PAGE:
The 2009-built, 45,989 dwt oil product tanker, Marine Express, carrying 22 Indian crew with a cargo of 13,800 tonnes of fuel went missing near the Benin port of Cotanou on 2 February. Hong Kong shipmanagement company Anglo Eastern and India’s minister of external affairs broke the news on Sunday.
A spokesman for Anglo Eastern said: “We regret that contact has been lost with the vessel, which was at the Cotonou anchorage in Benin, West Africa.”
“Authorities have been alerted and are responding. Our top priority is the safety of the crew, whose families have been contacted,” Anglo Eastern said on Twitter.
“Our mission in Abuja (Nigeria) is in touch with the authorities in Benin and Nigeria for their help in locating the ship and is constantly monitoring the situation,” Indian foreign ministry spokesman Raveesh Kumar said.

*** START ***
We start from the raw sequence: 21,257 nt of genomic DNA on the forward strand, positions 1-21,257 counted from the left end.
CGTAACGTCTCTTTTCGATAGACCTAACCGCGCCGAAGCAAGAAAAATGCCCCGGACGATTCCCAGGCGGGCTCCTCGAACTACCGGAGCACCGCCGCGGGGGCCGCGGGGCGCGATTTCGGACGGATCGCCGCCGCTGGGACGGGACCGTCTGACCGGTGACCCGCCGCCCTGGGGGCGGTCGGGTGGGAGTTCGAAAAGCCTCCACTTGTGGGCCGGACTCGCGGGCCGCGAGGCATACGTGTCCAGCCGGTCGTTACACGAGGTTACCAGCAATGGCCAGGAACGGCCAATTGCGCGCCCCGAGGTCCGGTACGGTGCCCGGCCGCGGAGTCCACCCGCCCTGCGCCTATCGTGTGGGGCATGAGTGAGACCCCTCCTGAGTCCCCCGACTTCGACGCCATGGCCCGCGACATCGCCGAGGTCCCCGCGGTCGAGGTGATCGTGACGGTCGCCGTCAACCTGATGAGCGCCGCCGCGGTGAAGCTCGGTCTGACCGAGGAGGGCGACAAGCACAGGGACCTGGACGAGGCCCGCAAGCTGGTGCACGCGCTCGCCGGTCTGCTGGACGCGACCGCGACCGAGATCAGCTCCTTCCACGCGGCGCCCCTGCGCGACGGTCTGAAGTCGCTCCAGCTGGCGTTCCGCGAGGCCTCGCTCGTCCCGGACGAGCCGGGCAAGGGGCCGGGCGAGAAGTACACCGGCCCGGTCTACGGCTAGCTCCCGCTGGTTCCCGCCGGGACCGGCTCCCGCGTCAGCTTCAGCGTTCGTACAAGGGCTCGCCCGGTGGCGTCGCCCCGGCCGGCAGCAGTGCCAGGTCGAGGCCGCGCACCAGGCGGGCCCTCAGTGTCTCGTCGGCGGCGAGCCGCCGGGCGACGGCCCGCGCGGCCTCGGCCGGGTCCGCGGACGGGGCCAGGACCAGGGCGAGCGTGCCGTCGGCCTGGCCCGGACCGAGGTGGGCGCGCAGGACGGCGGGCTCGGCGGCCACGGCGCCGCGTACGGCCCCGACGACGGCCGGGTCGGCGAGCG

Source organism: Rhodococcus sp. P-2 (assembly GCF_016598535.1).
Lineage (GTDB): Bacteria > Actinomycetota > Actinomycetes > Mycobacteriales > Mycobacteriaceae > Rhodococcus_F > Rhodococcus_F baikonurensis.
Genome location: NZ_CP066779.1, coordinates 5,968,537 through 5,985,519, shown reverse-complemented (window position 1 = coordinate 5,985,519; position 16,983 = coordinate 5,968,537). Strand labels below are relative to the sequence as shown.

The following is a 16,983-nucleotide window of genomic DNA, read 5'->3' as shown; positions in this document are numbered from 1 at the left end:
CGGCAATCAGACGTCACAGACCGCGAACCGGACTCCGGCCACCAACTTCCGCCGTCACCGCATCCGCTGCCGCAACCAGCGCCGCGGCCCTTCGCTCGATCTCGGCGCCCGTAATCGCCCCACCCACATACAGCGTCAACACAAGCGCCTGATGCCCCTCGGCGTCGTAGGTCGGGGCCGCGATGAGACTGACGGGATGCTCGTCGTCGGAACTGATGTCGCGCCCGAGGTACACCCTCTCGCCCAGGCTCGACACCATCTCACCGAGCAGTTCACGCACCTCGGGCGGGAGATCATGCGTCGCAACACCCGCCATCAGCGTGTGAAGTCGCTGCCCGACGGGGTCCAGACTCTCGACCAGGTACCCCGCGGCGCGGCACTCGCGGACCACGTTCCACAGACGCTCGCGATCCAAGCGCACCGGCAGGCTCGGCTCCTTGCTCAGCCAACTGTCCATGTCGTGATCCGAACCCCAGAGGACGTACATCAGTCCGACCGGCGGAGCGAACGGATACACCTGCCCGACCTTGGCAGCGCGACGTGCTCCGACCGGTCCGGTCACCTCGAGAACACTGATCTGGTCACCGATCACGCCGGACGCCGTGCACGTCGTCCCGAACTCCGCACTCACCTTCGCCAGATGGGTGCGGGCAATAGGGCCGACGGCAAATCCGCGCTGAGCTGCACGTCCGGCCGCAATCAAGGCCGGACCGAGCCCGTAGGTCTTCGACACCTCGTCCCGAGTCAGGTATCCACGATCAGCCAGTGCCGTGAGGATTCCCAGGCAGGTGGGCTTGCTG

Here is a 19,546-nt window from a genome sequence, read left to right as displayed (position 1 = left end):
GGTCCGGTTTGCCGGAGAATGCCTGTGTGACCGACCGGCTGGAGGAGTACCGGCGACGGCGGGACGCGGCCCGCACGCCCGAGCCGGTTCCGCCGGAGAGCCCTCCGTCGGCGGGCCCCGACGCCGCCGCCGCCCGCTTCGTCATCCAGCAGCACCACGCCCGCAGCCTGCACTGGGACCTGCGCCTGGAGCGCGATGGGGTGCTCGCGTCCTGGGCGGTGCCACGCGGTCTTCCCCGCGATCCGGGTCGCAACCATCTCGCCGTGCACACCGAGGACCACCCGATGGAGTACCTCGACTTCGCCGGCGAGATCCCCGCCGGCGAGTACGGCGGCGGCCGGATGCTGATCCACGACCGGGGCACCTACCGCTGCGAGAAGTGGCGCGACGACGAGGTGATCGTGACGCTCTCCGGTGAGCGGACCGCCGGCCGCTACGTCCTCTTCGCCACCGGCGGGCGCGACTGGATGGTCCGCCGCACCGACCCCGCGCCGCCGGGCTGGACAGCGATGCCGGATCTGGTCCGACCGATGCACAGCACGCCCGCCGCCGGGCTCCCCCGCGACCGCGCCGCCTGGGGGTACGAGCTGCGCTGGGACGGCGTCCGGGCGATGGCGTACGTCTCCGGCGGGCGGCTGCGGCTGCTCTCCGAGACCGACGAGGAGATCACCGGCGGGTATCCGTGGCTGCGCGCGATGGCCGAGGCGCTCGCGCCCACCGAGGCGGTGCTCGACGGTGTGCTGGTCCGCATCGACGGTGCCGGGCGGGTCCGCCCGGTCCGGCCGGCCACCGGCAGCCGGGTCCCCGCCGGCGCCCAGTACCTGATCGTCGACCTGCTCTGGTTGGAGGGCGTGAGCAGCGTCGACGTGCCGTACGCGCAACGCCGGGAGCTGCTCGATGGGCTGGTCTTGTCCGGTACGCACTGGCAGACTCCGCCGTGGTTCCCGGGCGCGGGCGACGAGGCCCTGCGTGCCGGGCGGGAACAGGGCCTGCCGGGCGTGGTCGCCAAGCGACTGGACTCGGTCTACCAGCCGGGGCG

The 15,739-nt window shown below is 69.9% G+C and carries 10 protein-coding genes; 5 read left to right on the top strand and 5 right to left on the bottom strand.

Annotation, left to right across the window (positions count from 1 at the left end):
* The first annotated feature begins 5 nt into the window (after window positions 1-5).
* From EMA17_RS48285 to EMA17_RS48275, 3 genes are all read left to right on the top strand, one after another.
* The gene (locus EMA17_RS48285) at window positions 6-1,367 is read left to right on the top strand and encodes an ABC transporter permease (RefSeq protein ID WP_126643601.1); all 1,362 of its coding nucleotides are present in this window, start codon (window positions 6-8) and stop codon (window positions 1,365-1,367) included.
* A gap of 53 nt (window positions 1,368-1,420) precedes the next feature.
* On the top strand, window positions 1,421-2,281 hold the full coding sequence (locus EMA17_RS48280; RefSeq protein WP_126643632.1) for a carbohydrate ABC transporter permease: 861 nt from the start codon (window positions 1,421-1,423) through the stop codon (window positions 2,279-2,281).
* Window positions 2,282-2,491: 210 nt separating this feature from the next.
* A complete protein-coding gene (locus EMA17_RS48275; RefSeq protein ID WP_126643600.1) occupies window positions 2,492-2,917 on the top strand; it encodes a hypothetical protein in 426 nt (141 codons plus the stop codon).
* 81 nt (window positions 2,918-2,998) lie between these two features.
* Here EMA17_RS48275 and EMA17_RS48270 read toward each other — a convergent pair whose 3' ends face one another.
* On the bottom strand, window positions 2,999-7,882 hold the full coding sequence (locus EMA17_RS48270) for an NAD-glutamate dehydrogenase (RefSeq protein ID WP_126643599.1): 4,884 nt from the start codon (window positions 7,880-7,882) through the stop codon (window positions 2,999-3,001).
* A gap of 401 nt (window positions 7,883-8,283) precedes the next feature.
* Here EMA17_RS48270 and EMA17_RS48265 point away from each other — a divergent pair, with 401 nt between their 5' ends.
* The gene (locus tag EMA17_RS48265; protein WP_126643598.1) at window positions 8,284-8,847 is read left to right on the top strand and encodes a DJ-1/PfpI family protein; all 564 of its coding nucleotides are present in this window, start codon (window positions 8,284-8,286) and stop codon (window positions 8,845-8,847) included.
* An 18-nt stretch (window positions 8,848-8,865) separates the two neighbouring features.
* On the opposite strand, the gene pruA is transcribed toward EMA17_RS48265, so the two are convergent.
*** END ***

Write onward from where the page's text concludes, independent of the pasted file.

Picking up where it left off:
The International Maritime Bureau had warned of a heightened risk profile in the Gulf of Guinea in its January 2018 report on piracy:
“In 2017, there were 36 reported incidents with no vessels hijacked in this area and 10 incidents of kidnapping involving 65 crew members in or around Nigerian waters. Globally 16 vessels reported being fired upon – including seven in the Gulf of Guinea,” the report said.
“Although the number of attacks is down this year in comparison with last year, the Gulf of Guinea and the waters around Nigeria remain a threat to seafarers. The Nigerian authorities have intervened in a number of incidents helping to prevent incidents from escalating,” said Pottengal Mukundan, Director of IMB.
The shocking news of the disappearance of Marine Express comes at a time when incidents of maritime piracy and armed robbery has hit a 22-year low.